Family firms are complex organizations owing to the co-existence of two institutions: the family and the firm. The family delivers to those organizations high levels of interpersonal dynamics that are embedded in the family supra-system and that shape the second institution (the firm) in terms of nonfinancial value not typically found in nonfamily businesses. The study of family business through the lens of institutional theory highlights three levels of analysis: the family, the firm and the actor(s) in the institutional context. These three levels call for progress at the theoretical and methodological level. In this chapter, the focus is on the mixed methods approach for family firm and institutions research. The idea is that mixed methods research, using both qualitative and quantitative perspectives in the same study, provides additional understanding and generalizability for the topic under study and helps to solve the complexities arising from the interaction of the three levels of analysis identified above.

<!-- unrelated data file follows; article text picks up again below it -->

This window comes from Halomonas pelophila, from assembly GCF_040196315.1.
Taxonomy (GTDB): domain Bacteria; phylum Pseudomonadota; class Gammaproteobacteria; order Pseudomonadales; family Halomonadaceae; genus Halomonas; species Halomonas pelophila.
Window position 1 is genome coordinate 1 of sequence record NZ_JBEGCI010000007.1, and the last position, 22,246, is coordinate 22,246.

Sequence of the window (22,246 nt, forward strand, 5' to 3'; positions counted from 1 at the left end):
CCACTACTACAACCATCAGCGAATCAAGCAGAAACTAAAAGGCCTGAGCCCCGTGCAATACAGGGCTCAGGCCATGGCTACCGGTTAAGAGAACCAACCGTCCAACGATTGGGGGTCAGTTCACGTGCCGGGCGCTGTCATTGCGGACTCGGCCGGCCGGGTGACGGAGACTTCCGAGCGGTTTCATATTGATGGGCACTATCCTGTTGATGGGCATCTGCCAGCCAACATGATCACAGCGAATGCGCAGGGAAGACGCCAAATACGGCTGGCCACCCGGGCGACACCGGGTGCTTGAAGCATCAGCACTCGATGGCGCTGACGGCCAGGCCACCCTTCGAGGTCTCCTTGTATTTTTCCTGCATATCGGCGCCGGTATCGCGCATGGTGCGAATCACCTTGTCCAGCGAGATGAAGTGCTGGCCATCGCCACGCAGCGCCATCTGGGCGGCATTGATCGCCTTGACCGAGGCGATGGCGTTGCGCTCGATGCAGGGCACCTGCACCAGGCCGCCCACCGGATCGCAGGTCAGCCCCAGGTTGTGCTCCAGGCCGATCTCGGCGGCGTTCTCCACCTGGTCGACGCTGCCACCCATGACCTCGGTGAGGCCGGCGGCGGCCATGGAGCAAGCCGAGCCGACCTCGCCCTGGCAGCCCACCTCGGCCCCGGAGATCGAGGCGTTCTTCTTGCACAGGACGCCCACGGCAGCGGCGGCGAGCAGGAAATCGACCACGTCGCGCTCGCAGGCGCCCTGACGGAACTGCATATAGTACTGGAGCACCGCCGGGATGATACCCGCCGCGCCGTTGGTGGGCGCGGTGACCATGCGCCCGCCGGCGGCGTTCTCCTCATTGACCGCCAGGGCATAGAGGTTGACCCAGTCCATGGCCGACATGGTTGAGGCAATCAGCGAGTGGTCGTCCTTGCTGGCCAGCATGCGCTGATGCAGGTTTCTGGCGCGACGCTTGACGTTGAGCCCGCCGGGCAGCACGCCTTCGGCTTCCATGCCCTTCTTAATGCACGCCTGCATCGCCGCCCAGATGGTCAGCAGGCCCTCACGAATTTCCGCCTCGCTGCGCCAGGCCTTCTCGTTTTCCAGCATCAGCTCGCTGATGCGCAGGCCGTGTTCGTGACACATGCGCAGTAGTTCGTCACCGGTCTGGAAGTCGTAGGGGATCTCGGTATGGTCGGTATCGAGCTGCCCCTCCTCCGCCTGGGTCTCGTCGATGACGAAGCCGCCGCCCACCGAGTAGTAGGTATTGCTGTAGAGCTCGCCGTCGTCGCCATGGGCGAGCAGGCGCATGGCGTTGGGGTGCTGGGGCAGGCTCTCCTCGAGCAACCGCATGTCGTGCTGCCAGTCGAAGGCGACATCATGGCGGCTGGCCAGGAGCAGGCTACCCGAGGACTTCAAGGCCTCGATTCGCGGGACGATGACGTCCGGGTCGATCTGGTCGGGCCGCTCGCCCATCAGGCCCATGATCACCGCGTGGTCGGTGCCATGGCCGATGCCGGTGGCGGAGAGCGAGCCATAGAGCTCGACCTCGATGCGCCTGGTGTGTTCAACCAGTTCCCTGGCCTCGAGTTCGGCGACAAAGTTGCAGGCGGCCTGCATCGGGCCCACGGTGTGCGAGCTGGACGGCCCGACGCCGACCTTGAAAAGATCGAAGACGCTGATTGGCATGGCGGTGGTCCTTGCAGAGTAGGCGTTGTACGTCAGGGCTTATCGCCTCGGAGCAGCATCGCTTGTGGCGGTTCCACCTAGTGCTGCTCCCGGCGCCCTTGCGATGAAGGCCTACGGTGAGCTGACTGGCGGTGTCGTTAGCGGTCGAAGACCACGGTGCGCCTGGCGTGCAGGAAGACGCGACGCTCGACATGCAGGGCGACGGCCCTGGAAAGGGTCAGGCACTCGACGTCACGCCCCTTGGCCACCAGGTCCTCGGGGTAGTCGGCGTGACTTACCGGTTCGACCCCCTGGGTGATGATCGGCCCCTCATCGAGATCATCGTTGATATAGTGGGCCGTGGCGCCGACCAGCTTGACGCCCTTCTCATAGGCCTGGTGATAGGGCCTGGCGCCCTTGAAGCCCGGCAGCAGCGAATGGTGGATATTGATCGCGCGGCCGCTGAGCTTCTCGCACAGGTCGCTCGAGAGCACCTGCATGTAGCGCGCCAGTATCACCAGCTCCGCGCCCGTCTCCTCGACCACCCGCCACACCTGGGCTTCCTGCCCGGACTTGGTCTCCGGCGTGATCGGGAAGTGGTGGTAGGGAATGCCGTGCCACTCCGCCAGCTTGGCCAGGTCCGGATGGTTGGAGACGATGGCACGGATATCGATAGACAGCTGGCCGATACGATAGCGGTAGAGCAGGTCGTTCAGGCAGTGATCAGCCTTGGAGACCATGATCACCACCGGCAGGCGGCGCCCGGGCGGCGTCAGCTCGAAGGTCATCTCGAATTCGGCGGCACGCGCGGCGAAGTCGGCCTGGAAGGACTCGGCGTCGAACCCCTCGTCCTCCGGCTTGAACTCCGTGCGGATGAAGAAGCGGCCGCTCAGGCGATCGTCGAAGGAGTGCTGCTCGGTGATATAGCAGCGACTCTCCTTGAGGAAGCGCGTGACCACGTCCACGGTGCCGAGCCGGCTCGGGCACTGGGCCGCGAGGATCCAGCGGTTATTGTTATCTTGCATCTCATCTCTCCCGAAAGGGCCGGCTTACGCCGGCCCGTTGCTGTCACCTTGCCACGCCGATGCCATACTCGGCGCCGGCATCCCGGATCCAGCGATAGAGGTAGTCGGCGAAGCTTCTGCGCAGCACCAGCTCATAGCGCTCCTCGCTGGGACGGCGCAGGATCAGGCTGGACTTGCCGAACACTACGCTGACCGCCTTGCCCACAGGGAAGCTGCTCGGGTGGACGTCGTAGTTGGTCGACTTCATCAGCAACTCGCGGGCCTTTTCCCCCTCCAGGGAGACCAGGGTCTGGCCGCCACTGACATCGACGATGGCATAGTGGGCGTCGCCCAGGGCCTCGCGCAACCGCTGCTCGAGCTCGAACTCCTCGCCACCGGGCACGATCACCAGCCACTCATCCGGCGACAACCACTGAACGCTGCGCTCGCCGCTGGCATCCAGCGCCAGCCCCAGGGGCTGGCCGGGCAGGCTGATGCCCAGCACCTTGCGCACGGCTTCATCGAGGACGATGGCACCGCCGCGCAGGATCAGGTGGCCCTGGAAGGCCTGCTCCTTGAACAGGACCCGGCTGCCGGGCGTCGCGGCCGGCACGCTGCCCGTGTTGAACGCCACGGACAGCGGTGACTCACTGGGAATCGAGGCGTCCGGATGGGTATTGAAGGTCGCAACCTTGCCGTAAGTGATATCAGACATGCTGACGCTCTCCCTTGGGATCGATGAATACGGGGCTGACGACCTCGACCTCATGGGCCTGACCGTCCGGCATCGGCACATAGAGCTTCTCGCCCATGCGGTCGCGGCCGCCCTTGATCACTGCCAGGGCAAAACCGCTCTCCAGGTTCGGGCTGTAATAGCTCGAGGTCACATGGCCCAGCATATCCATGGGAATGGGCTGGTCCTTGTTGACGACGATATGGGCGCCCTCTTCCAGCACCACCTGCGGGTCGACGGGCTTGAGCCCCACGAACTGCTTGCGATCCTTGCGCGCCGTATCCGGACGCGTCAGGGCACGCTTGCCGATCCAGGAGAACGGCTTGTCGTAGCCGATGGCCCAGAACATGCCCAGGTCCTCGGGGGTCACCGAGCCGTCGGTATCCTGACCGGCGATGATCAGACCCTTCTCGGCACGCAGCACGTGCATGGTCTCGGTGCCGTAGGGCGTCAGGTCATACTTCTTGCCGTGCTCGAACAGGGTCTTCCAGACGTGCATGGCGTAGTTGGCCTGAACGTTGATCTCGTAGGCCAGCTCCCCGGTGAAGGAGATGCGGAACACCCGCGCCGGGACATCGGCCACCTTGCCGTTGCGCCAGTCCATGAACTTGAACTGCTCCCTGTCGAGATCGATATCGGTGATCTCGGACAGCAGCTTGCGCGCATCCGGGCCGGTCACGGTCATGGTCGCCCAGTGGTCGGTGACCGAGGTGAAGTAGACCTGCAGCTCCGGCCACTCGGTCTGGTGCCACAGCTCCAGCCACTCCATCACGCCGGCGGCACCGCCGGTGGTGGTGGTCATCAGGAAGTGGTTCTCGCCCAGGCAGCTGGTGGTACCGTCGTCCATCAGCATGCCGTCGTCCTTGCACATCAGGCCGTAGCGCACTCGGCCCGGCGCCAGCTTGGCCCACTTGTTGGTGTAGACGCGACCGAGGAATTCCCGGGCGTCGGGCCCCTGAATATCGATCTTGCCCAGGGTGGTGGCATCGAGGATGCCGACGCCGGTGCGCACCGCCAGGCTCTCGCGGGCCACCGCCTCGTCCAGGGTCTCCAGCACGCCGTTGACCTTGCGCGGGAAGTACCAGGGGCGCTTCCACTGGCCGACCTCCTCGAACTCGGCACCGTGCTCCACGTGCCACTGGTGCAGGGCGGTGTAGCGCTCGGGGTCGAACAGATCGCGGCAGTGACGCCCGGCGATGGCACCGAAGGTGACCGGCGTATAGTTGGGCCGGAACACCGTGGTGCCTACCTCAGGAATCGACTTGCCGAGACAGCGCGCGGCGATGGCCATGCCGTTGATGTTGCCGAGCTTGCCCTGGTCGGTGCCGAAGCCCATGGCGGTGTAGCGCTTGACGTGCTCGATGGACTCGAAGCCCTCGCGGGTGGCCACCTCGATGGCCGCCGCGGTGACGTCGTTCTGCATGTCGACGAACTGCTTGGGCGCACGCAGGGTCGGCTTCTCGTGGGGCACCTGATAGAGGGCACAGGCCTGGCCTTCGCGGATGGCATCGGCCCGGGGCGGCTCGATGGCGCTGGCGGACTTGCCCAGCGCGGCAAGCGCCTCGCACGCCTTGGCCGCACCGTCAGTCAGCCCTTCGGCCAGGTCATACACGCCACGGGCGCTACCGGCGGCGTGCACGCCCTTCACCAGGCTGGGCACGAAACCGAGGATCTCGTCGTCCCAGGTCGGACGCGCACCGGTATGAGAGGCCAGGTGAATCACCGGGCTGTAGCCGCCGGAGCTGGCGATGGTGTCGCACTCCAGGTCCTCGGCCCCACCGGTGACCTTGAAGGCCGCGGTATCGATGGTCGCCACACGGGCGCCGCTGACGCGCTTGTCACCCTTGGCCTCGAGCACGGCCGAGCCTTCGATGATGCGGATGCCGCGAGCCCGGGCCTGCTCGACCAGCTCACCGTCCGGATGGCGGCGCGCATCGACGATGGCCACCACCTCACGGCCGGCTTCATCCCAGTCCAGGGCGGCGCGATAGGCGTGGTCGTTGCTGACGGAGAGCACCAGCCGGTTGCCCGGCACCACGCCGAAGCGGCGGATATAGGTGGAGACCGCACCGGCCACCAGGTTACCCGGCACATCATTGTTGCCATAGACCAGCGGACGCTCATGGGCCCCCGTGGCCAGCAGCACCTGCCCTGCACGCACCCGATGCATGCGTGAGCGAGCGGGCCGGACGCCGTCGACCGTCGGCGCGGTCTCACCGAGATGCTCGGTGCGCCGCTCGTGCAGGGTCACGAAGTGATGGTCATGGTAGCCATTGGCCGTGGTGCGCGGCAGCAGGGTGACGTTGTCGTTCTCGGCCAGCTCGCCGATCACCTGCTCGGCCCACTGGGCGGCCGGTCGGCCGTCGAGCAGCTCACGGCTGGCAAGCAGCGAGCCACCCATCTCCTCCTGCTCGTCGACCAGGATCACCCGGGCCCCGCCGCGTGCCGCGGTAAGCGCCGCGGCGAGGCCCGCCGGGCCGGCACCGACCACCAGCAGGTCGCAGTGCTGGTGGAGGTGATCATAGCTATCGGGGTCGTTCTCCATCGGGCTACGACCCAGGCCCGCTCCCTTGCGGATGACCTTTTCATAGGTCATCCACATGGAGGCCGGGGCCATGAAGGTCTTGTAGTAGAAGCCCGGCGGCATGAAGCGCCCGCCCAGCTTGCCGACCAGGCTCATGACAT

Giorgia Maria D’Allura and Mariasole Bannò
Mariasole Bannò, Giorgia Maria D’Allura, Celeste Amorim Varum and Sandro Trento
Innovation is a key driver of firms’ international growth, which in turn positively influences innovation activities and then firms’ performance. Many authors have tried to identify and explain the relationship between innovation and internationalization at the firm level. To date, few empirical studies have investigated it at a regional level. Moreover, the literature has focused only on one direction of causality, while scant attention has been paid to empirically inspecting innovation and internationalization together. This chapter provides a review of the literature on the mutual connection of these two strategic choices, taking into account the potential role of family firms in disentangling such a relationship.